Are Taxpayers on the Hook for Silicon Valley Bank Bailout?

Early this week, the Biden administration announced the steps it is taking following the government's takeover of Silicon Valley Bank (SVB), a troubled favorite of the tech community that last week began to collapse after the rapid exodus of some of its deepest-pocketed account holders left it with more obligations than it had money.

The bank's collapse, one of the largest in U.S. history, came shortly after the crash of two banks heavily favored by the cryptocurrency community. The events have shaken public confidence in the U.S. financial sector as well as in the regulators assigned to monitor it.

In remarks after the takeover, President Joe Biden and his treasury secretary, Janet Yellen, made a commitment to the public that those who had money in SVB would be made whole again, all without any expense to taxpayers.

"This is an important point—no losses will be borne by the taxpayers," Biden said Monday. "Let me repeat that: No losses will be borne by the taxpayers."

From a cursory view, Biden is correct. When the Federal Deposit Insurance Commission (FDIC) took over the bank and began cashing out its customers, all of the funds withdrawn were drawn from a pool of money that banks are required to pay into, the Deposit Insurance Fund. The fund is intended to assure those who entrust their money to a bank that they will be able to retrieve that money should the bank go belly up.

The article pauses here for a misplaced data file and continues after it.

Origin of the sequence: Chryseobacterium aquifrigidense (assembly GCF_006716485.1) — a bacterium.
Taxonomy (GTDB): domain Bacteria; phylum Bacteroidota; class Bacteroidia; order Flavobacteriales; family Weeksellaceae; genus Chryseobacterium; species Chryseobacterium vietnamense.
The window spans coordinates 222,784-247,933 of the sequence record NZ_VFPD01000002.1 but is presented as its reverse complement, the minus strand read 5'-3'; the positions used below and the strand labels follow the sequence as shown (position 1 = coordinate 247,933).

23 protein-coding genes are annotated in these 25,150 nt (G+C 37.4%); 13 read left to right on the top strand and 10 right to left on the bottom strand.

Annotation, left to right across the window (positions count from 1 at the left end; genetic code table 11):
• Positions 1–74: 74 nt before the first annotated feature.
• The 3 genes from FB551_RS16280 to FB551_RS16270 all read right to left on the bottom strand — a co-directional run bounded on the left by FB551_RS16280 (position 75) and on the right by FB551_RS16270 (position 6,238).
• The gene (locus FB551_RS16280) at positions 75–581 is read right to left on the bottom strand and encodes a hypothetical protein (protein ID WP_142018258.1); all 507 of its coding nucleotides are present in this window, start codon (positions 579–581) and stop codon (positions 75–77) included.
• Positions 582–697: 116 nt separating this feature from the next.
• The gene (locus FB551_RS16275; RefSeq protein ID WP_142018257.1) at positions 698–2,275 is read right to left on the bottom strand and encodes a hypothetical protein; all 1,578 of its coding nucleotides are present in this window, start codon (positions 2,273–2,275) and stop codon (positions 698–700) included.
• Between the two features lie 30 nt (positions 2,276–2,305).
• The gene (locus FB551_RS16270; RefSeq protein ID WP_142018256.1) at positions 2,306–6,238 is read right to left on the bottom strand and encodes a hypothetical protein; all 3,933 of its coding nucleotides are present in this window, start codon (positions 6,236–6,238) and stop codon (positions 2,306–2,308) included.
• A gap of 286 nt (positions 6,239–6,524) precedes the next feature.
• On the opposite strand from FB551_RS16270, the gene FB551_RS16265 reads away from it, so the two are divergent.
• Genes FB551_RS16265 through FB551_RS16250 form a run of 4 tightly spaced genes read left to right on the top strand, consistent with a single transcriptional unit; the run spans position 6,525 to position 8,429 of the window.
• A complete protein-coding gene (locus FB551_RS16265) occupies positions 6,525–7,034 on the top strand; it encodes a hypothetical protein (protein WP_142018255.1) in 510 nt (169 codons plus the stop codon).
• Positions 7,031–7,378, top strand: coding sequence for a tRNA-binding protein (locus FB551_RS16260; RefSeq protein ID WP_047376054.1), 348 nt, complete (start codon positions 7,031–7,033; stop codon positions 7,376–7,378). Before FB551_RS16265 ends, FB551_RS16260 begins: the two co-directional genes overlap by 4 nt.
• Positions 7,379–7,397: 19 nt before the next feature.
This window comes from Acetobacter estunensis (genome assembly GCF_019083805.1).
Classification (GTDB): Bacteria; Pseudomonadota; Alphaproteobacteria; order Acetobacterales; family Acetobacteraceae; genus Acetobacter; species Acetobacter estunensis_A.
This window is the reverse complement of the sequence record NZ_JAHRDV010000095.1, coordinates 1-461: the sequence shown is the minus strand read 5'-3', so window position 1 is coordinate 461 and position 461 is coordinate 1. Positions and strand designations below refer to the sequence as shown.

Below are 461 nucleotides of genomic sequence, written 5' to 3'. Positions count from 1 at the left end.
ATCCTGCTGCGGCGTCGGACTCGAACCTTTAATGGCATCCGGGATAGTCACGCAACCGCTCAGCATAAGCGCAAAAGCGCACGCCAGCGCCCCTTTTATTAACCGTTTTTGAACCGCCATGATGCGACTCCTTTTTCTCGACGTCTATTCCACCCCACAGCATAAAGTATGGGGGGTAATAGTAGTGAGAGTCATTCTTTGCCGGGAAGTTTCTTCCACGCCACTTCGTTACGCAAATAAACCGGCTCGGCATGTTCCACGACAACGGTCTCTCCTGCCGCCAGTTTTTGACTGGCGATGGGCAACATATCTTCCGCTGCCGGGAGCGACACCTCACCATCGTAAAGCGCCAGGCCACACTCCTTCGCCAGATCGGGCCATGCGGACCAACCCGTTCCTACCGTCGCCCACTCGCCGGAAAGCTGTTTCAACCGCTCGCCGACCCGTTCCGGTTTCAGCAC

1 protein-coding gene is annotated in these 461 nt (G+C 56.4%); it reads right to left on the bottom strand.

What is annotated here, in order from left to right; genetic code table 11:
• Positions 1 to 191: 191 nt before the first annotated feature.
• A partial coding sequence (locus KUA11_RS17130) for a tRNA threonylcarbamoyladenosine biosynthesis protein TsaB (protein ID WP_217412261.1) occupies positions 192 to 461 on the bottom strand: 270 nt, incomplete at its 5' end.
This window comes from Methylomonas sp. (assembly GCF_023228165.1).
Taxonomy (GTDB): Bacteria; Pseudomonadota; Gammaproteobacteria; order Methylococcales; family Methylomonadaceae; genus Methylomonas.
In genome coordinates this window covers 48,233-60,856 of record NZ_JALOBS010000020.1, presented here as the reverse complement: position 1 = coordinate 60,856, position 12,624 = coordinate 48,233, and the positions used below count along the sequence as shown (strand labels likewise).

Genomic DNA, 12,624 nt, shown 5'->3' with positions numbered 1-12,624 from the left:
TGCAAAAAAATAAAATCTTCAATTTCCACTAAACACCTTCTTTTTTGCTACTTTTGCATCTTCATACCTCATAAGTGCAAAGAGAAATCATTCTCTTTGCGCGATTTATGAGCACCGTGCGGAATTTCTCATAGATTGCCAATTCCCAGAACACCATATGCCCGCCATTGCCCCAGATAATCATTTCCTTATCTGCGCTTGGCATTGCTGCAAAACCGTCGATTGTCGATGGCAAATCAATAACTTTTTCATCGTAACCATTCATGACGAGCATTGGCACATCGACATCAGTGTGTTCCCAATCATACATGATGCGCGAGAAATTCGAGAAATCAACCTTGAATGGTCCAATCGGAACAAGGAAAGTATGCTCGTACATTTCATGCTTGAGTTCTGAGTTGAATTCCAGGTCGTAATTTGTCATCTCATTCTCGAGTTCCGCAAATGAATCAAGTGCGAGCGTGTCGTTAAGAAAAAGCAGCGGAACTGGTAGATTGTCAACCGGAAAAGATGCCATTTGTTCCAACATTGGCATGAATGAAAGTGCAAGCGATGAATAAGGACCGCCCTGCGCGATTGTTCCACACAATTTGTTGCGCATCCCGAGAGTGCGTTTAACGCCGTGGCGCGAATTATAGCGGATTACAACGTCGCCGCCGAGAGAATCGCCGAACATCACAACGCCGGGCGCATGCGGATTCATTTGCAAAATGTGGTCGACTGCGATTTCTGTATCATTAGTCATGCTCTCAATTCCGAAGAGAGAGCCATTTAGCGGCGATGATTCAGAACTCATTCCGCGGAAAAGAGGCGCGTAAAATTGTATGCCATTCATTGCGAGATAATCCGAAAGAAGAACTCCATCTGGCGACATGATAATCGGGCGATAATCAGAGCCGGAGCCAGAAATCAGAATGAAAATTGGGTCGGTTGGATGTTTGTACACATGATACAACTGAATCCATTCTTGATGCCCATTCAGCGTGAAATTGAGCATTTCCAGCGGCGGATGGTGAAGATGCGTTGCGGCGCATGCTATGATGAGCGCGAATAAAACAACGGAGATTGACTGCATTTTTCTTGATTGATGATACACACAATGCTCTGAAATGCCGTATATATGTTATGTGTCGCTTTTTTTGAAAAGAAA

Others, however, maintain that is an oversimplistic view of the banking system, one that ignores the reality that the American taxpayer will ultimately pay for the moves the federal government makes.

Just in a different way than Biden described.

The Three
President Joe Biden, Treasury Secretary Janet Yellen and Federal Reserve Chairman Jerome Powell are all involved in the consequences of the government's takeover of Silicon Valley Bank. Anna Moneymaker/Drew Angerer/Win McNamee/Newsweek Photo Illustration/Getty Images

The Basics

To understand how taxpayers will be on the hook for the Biden administration's solution to the problem, you first need to understand the fundamentals of SVB's business model.

To operate and still be able to turn a profit, banks don't just hold your money. They lend it out, with interest, or invest it in stable investments that can promise a steady rate of return that helps subsidize other areas of the bank's business model.

In the lead-up to its collapse, SVB officials decided to put the bulk of its customers' money into bonds like federal agency mortgage-backed securities. This type of bond has a minimal credit risk but with the inherent potential for sizable interest rate risk.

However, SVB was primarily investing in a riskier strategy, putting its customers' money into longer-term mortgage securities that take from 10 to 30 years to mature, as opposed to shorter-term bonds that mature in less than five years. And current market conditions were not too kind to that investment strategy.

As federal interest rates rose sharply and prices in the bond market began to crater, approximately $117 billion of the company's $211 billion in assets was contained in those securities, which threatened to make the bank insolvent. Wealthy customers with large amounts of money in SVB began to panic and began withdrawing significant sums of money while publicly encouraging others to follow suit. The bank stood on the verge of collapse.

Breaking the Bank